Microsoft Application Blocks
Microsoft Application Blocks
Application Blocks are classes distributed as Visual Studio Project which you can dowload from Microsoft Website and add to your .Net Application.They are written by Microsoft's Patterns and Practices team . Microsoft has released several Application Blocks that most common programming tasks such as.
- Caching Application Block: Developers can use this application block to incorporate a cache in their applications. Pluggable cache providers and persistent backing stores are supported.
- Cryptography Application Block: Developers can use this application block to incorporate hashing and symmetric encryption in their applications.
- Data Access Application Block: Developers can use this application block to incorporate standard database functionality in their applications, including both synchronous and asynchronous data access and returning data in a range of formats.
- Exception Handling Application Block: Developers and policy makers can use this application block to create a consistent strategy for processing exceptions that occur throughout the architectural layers of enterprise applications. Logging Application Block: Developers can use this application block to include logging functionality for a wide range of logging targets in their applications. This release adds asynchronous logging capabilities.
- Policy Injection Application Block: Powered by the Interception mechanism built into Unity, this application block can be used to implement interception policies to streamline the implementation of common features, such as logging, caching, exception handling, and validation, across a system.
- Security Application Block: Developers can use this application block to incorporate authorization and security caching functionality in their applications.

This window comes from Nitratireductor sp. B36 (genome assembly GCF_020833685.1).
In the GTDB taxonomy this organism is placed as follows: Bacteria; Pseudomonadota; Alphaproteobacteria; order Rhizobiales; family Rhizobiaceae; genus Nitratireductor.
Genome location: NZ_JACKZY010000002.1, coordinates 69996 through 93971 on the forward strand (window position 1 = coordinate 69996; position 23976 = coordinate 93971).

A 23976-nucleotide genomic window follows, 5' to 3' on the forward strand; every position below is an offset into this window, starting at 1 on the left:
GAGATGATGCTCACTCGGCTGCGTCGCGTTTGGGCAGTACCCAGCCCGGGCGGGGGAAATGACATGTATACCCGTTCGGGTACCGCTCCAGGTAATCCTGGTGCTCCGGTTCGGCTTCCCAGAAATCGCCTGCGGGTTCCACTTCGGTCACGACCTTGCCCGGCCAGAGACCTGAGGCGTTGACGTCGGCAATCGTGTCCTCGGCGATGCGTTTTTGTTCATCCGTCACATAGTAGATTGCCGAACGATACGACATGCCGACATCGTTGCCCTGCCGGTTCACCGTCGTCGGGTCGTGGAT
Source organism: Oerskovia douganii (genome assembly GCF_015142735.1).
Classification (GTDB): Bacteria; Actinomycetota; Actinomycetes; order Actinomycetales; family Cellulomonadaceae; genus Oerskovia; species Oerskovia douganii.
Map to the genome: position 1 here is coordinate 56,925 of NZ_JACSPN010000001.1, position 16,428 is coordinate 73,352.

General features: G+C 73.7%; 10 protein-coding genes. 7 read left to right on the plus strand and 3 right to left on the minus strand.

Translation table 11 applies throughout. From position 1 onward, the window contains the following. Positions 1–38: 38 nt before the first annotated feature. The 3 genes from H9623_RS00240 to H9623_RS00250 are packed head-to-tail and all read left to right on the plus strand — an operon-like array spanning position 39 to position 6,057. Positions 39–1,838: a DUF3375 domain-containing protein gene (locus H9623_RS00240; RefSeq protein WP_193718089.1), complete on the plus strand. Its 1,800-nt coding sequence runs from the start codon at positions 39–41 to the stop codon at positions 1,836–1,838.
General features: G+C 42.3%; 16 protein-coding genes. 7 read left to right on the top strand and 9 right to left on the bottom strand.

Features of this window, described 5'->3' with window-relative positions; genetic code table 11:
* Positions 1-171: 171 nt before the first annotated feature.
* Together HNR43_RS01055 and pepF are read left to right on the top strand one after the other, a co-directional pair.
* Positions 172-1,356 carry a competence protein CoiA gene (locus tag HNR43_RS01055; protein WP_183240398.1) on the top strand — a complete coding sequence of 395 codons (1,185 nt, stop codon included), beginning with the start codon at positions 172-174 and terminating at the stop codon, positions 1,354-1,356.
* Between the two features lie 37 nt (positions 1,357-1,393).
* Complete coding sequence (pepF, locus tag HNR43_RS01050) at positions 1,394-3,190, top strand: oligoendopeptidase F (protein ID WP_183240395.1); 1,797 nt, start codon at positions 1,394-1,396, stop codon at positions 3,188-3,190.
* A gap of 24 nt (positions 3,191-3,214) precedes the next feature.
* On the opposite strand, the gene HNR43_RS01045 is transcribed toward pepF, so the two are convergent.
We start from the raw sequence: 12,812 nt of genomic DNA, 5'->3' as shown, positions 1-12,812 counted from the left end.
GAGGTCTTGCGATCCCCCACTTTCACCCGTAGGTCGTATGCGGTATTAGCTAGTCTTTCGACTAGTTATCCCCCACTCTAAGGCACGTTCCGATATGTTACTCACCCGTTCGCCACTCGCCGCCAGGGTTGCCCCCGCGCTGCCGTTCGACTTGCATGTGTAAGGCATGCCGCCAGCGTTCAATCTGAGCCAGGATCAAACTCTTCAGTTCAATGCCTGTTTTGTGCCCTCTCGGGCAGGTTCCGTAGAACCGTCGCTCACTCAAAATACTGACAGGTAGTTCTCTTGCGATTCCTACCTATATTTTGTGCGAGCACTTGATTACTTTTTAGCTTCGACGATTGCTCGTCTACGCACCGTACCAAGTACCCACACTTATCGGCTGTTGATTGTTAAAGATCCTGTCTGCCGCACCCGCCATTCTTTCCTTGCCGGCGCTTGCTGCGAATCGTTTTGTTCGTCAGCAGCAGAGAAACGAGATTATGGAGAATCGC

- Semantic Logging Application Block: This application block provides a set of destinations (sinks) to persist application events published using a subclass of the EventSource class from the System.Diagnostics.Tracing namespace. Sinks include Microsoft Azure table storage, SQL Server databases, and flat files with several formats and rolling capabilities. Developers can extend the block by creating custom formatters and sinks. For those sinks that can store structured data, the block preserves the full structure of the event payload in order to facilitate analyzing or processing the logged data. Events can be persisted in-process or collected and persisted out-of-process in a separate service.
- Transient Fault Handling Application Block: This application block makes on-premises or cloud applications more resilient to transient failures by providing intelligent retry logic mechanisms.
- Unity Application Block: Developers can use this application block as a lightweight and extensible dependency injection container with support for constructor, property, and method call injection, as well as instance and type interception. This release adds support for Windows Store apps as well as the registration by convention feature to ease the task of configuring Unity.
- Validation Application Block: Developers can use this application block to create validation rules for business objects that can be used across different layers of their applications.
Application Blocks are the best way to perform the specific task in .NET. We can also extend these classes. Application blocks makes our development faster and also ensures the best practices.
Why We Need Application Blocks
- Best way for performing specific task in .NET
- Using application block makes the development faster and more modular development
- Source code for application blocks are available in the form of projects so that we can easily modify them and can use for our learning purpose
- Maintains consistency in our code